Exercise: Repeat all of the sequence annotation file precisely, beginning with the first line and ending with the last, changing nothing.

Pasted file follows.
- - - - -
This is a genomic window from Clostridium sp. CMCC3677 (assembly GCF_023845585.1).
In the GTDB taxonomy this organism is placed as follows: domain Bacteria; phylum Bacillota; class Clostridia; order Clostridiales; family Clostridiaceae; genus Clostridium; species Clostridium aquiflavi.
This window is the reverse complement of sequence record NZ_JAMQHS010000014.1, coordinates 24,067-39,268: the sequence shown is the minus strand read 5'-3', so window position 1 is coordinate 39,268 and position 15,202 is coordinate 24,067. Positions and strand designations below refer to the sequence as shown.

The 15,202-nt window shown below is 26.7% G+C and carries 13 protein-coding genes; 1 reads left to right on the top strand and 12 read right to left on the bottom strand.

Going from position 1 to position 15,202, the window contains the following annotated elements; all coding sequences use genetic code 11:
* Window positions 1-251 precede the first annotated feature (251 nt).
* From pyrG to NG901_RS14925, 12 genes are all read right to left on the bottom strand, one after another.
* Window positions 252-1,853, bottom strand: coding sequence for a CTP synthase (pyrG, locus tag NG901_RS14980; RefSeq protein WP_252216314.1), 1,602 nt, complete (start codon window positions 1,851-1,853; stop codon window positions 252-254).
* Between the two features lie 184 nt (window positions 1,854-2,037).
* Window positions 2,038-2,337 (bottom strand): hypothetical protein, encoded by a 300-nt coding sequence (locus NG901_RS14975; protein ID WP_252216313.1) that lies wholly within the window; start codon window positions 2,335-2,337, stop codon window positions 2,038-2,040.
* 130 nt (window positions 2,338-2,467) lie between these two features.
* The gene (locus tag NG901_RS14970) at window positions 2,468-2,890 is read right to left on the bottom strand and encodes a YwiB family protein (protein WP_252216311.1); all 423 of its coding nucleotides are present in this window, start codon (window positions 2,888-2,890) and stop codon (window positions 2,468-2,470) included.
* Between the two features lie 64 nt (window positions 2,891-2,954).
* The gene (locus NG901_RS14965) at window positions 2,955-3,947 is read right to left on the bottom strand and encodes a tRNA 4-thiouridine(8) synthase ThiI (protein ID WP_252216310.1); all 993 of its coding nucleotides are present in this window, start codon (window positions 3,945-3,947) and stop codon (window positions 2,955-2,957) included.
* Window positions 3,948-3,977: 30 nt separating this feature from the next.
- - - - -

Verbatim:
This is a genomic window from Clostridium sp. CMCC3677 (assembly GCF_023845585.1).
In the GTDB taxonomy this organism is placed as follows: domain Bacteria; phylum Bacillota; class Clostridia; order Clostridiales; family Clostridiaceae; genus Clostridium; species Clostridium aquiflavi.
This window is the reverse complement of sequence record NZ_JAMQHS010000014.1, coordinates 24,067-39,268: the sequence shown is the minus strand read 5'-3', so window position 1 is coordinate 39,268 and position 15,202 is coordinate 24,067. Positions and strand designations below refer to the sequence as shown.

The 15,202-nt window shown below is 26.7% G+C and carries 13 protein-coding genes; 1 reads left to right on the top strand and 12 read right to left on the bottom strand.

Going from position 1 to position 15,202, the window contains the following annotated elements; all coding sequences use genetic code 11:
* Window positions 1-251 precede the first annotated feature (251 nt).
* From pyrG to NG901_RS14925, 12 genes are all read right to left on the bottom strand, one after another.
* Window positions 252-1,853, bottom strand: coding sequence for a CTP synthase (pyrG, locus tag NG901_RS14980; RefSeq protein WP_252216314.1), 1,602 nt, complete (start codon window positions 1,851-1,853; stop codon window positions 252-254).
* Between the two features lie 184 nt (window positions 1,854-2,037).
* Window positions 2,038-2,337 (bottom strand): hypothetical protein, encoded by a 300-nt coding sequence (locus NG901_RS14975; protein ID WP_252216313.1) that lies wholly within the window; start codon window positions 2,335-2,337, stop codon window positions 2,038-2,040.
* 130 nt (window positions 2,338-2,467) lie between these two features.
* The gene (locus tag NG901_RS14970) at window positions 2,468-2,890 is read right to left on the bottom strand and encodes a YwiB family protein (protein WP_252216311.1); all 423 of its coding nucleotides are present in this window, start codon (window positions 2,888-2,890) and stop codon (window positions 2,468-2,470) included.
* Between the two features lie 64 nt (window positions 2,891-2,954).
* The gene (locus NG901_RS14965) at window positions 2,955-3,947 is read right to left on the bottom strand and encodes a tRNA 4-thiouridine(8) synthase ThiI (protein ID WP_252216310.1); all 993 of its coding nucleotides are present in this window, start codon (window positions 3,945-3,947) and stop codon (window positions 2,955-2,957) included.
* Window positions 3,948-3,977: 30 nt separating this feature from the next.